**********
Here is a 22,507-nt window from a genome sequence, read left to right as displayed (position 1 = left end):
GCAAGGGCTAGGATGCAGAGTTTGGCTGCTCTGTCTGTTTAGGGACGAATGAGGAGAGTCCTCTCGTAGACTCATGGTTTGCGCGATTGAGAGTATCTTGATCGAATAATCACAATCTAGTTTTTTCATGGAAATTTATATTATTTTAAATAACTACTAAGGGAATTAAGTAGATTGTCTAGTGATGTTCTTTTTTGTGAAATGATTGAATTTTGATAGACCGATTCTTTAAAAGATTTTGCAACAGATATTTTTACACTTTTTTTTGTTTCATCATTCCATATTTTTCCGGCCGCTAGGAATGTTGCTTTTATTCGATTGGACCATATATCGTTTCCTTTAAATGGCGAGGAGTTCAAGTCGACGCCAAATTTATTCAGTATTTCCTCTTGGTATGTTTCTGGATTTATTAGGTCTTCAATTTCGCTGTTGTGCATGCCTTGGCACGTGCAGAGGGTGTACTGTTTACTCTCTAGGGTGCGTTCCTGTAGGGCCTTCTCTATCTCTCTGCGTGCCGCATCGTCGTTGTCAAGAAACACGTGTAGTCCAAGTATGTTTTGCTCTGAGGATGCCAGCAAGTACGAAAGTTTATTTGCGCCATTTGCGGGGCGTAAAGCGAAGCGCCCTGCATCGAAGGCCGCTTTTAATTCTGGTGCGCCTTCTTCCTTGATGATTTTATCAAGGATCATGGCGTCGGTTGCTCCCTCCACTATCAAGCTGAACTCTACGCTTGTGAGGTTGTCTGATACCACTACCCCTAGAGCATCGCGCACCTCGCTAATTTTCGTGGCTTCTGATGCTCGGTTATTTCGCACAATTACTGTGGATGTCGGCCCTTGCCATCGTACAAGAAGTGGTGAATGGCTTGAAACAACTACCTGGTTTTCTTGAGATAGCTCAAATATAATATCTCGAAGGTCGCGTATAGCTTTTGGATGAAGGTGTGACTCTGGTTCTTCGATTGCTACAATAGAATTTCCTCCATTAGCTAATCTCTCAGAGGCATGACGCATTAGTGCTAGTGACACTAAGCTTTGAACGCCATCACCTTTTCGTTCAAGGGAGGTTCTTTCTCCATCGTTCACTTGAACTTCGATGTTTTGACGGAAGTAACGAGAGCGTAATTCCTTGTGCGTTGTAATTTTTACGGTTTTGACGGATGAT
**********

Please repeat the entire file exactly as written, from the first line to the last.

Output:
Here is a 22,507-nt window from a genome sequence, read left to right as displayed (position 1 = left end):
GCAAGGGCTAGGATGCAGAGTTTGGCTGCTCTGTCTGTTTAGGGACGAATGAGGAGAGTCCTCTCGTAGACTCATGGTTTGCGCGATTGAGAGTATCTTGATCGAATAATCACAATCTAGTTTTTTCATGGAAATTTATATTATTTTAAATAACTACTAAGGGAATTAAGTAGATTGTCTAGTGATGTTCTTTTTTGTGAAATGATTGAATTTTGATAGACCGATTCTTTAAAAGATTTTGCAACAGATATTTTTACACTTTTTTTTGTTTCATCATTCCATATTTTTCCGGCCGCTAGGAATGTTGCTTTTATTCGATTGGACCATATATCGTTTCCTTTAAATGGCGAGGAGTTCAAGTCGACGCCAAATTTATTCAGTATTTCCTCTTGGTATGTTTCTGGATTTATTAGGTCTTCAATTTCGCTGTTGTGCATGCCTTGGCACGTGCAGAGGGTGTACTGTTTACTCTCTAGGGTGCGTTCCTGTAGGGCCTTCTCTATCTCTCTGCGTGCCGCATCGTCGTTGTCAAGAAACACGTGTAGTCCAAGTATGTTTTGCTCTGAGGATGCCAGCAAGTACGAAAGTTTATTTGCGCCATTTGCGGGGCGTAAAGCGAAGCGCCCTGCATCGAAGGCCGCTTTTAATTCTGGTGCGCCTTCTTCCTTGATGATTTTATCAAGGATCATGGCGTCGGTTGCTCCCTCCACTATCAAGCTGAACTCTACGCTTGTGAGGTTGTCTGATACCACTACCCCTAGAGCATCGCGCACCTCGCTAATTTTCGTGGCTTCTGATGCTCGGTTATTTCGCACAATTACTGTGGATGTCGGCCCTTGCCATCGTACAAGAAGTGGTGAATGGCTTGAAACAACTACCTGGTTTTCTTGAGATAGCTCAAATATAATATCTCGAAGGTCGCGTATAGCTTTTGGATGAAGGTGTGACTCTGGTTCTTCGATTGCTACAATAGAATTTCCTCCATTAGCTAATCTCTCAGAGGCATGACGCATTAGTGCTAGTGACACTAAGCTTTGAACGCCATCACCTTTTCGTTCAAGGGAGGTTCTTTCTCCATCGTTCACTTGAACTTCGATGTTTTGACGGAAGTAACGAGAGCGTAATTCCTTGTGCGTTGTAATTTTTACGGTTTTGACGGATGAT